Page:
Ramban (d. 1270) says the reason for the lamb is that Aries is the star sign ascendant at this time of year, and God wanted to prove to us that when we go free, it's not because of any luck in the stars. Among other sages, he also suggests that it's possible that the Egyptians worshipped lambs. So the sacrifice of a lamb was a way for us to break any allegiance to the symbol of their "god."

Readying ourselves to go free involved making this korban / offering. And it was supposed to be something familiar, something personal, something we'd been holding on to for a while and had even been nurturing. This pre-liberation offering evolved into the offering of a paschal lamb in Temple times, still represented on the table in our seder. So what's our modern emotional-spiritual equivalent?

I read an article the other day about climate "doomers." What's the point of doing anything, when we've ruined the Earth? It's a compelling question. And yet I keep thinking about Ramban's teaching that the lamb represented idolatry. Isn't fatalism a kind of idolatry, in which we think our hopelessness is stronger than God? (As always, if the "G-word" doesn't work for you try justice or hope or love.)

Nihilism is never a good Jewish answer. Because nihilism is an abdication of responsibility, and Judaism is all about responsibility: to ourselves, to each other, to our world, to our Source. Doom and despair perpetuate kotzer ruah, that spiritual shortness of breath that our ancestors knew in Egypt. And if we're stuck in despair, we aren't owning our agency, and we're not creating change.

Here, too, our ancient spiritual story offers a roadmap. Their spirits crushed, our ancestors cried out, and that cry was the first step toward liberation. So yeah, cry out. Feel what's broken and give it voice. And remember that crying-out is the first step. When we face what's broken, when we cry out, we open up a tiny internal space. We open ourselves to the possibility that things could change.

Granted, change may not be easy. Our spiritual ancestors went from Pharaoh's frying pan into the fire of forty years of wilderness wandering. But the fact of a new path is hopeful even if the path is hard. Because nihilism and despair and paralysis say: nothing's ever going to be different. What's broken will always be broken and can never be mended, so it isn't worth even trying. But it is worth trying. 

That "climate doomer" article notes, "Nowadays, climate scientists try to emphasize that climate change isn’t a pass/fail test: Every tenth and hundredth of a degree of warming avoided matters." In other words, don't let the perfect be the enemy of the good. What we do matters, even if it's not a complete fix. And if we scorn anything short of a complete fix, we're compounding the problem.

Here's a question I sit with: who benefits when we lose ourselves in doom or despair? I think the answer is: whoever has a vested interest, often a fiscal one, in things staying the way they are. And that results in greater harm for those who were already vulnerable -- whether we're talking about people in the path of the next tornado, or schoolchildren helpless against the next mass shooting.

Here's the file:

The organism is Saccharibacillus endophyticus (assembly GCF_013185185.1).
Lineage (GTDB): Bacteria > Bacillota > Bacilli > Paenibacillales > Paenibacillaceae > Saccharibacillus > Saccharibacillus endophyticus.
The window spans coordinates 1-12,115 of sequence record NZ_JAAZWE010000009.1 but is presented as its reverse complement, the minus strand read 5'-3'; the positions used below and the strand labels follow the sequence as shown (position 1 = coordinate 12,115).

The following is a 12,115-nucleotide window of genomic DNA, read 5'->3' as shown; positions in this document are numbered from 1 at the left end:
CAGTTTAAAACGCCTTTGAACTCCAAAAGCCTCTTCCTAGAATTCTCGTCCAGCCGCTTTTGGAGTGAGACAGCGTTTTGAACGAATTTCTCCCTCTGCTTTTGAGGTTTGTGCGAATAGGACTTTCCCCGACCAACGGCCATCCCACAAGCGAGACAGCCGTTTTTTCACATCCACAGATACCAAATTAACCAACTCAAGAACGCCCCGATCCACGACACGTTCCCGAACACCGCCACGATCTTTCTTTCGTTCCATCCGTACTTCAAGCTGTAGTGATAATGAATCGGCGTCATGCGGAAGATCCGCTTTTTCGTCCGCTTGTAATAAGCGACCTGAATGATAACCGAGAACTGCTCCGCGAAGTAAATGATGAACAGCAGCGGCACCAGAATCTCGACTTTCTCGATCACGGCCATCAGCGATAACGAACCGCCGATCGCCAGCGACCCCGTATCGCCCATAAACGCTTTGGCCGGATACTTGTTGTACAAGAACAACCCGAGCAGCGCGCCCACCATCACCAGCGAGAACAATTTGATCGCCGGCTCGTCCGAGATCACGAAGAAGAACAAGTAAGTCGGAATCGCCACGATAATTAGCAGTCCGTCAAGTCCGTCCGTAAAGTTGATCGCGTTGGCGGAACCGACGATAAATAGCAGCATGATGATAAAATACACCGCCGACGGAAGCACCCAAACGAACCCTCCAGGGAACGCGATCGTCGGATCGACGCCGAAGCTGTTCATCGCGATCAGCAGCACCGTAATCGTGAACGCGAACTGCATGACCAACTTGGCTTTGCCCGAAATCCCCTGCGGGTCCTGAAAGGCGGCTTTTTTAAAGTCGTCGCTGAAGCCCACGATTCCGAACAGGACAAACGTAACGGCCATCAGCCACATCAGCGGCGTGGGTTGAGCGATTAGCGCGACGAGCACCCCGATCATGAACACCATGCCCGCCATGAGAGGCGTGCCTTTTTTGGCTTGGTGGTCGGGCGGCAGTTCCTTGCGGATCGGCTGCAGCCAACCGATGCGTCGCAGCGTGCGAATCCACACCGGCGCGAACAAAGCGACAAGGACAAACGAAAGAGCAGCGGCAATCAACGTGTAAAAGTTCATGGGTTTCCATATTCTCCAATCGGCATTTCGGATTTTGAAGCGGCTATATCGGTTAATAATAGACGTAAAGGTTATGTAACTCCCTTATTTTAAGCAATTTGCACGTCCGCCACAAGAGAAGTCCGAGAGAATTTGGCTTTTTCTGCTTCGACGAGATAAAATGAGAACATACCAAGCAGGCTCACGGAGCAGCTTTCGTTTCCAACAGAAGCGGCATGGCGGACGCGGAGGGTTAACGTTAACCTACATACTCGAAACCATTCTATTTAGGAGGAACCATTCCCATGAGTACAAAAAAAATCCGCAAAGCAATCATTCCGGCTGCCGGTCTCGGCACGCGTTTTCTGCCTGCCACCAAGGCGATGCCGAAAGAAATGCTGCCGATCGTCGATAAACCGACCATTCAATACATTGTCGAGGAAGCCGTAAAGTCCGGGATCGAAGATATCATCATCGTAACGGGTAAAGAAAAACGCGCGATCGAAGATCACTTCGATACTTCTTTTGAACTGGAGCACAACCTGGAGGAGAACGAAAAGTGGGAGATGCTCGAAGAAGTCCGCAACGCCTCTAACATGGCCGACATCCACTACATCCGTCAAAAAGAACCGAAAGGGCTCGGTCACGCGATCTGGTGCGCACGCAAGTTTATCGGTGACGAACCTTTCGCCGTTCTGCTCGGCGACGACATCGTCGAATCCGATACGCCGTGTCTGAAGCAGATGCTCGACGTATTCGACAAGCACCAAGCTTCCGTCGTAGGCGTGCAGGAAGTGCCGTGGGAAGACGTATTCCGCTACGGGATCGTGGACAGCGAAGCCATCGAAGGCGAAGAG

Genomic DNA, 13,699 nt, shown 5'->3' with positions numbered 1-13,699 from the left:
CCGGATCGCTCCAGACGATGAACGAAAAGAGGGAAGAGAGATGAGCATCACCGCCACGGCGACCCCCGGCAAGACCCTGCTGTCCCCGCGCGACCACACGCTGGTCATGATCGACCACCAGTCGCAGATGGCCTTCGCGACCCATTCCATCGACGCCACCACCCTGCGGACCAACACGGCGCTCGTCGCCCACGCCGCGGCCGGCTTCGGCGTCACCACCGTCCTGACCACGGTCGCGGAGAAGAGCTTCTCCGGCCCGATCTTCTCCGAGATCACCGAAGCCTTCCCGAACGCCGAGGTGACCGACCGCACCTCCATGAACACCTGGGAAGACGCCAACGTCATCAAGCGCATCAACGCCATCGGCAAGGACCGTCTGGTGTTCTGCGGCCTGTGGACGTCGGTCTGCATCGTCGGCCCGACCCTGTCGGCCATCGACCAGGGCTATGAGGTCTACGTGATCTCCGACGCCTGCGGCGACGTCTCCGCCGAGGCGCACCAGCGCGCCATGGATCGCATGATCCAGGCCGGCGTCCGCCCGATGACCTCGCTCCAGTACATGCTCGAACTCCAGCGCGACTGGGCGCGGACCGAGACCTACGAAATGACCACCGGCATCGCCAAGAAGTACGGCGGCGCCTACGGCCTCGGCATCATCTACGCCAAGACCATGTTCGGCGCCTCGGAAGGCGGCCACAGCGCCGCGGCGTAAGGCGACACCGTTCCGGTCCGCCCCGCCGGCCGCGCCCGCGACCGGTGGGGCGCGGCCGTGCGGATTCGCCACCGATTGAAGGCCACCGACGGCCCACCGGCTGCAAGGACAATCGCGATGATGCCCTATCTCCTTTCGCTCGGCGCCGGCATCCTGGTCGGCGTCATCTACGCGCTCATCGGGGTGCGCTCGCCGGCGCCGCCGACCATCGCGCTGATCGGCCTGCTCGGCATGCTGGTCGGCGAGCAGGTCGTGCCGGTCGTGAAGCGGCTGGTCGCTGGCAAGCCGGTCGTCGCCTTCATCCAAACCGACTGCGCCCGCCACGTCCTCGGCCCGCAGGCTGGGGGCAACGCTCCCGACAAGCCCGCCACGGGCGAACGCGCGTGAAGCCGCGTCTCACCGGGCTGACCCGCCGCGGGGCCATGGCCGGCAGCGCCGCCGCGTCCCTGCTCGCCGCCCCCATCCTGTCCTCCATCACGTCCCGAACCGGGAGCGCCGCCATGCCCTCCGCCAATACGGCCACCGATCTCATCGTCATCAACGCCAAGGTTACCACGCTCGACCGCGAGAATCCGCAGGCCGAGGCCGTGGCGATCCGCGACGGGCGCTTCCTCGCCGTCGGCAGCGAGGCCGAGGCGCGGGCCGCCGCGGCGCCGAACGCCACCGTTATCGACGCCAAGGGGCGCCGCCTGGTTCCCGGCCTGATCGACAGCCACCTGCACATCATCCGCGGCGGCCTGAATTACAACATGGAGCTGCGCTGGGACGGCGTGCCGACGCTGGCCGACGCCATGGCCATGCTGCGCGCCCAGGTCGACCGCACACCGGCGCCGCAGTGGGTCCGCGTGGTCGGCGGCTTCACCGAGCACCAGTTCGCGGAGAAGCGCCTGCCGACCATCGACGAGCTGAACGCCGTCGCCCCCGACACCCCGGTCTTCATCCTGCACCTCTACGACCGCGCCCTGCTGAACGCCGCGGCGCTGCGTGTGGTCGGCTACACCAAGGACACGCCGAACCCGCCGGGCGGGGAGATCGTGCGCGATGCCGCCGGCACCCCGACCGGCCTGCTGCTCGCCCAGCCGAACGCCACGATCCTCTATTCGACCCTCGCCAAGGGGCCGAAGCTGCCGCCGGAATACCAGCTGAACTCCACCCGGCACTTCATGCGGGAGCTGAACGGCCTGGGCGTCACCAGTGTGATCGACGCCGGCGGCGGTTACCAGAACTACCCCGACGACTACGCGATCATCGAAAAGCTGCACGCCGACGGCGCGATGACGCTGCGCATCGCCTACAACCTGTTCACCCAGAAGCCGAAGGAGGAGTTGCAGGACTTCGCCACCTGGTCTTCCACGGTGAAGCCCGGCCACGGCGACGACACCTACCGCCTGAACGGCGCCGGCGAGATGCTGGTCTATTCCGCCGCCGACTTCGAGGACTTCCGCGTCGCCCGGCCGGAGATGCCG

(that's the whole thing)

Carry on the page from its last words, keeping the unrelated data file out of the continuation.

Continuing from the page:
R. Avi Weiss notes the order of operations: before offering the lamb, we clear out hametz. First we cast away the puffery of overinflated ego, because the paschal offering asks humility. The korban Pesah is also the first step toward the revelation of Torah at Sinai... which reminds me that we never know what holy outcomes our choices might set in motion. That's another form of humility.

I like his teaching about humility, though this year I prefer to think of hametz (from לחמוץ, to sour or ferment) not as ego but as sourness. Everyone needs a healthy ego. Often what holds us back from liberation is the old sour stuff: old stories and flaws and resentments, old patterns of seeing ourselves or each other in the worst light... and maybe also old habits of hopelessness and despair.

So first we seek out the hametz we need to clean out of our physical houses and our metaphysical houses. Look within for the old sour stories that no longer serve, and cast them to the burning. Then we can bring the korban Pesah we need to offer up this year -- maybe the helplessness or fatalism that we've been unwittingly nurturing. We offer up the habit, the tendency, the fear that holds us back.

R. Lynn Gottlieb wrote:

"All that rises up bitter, all that rises up prideful, all that rises up in old ways no longer fruitful, all hametz unknown to me... may it find common grave with the dust of the Earth." 

This year, I add:

May our sourness be nullified. May we offer up what we need to let go. May we mark our doorposts with reminders of who we aspire to be. And in that merit, may we go forth ready for freedom.


This is the d'varling I offered at Congregation Beth Israel of the Berkshires on Shabbat HaGadol (cross-posted to the congregational From the Rabbi blog.)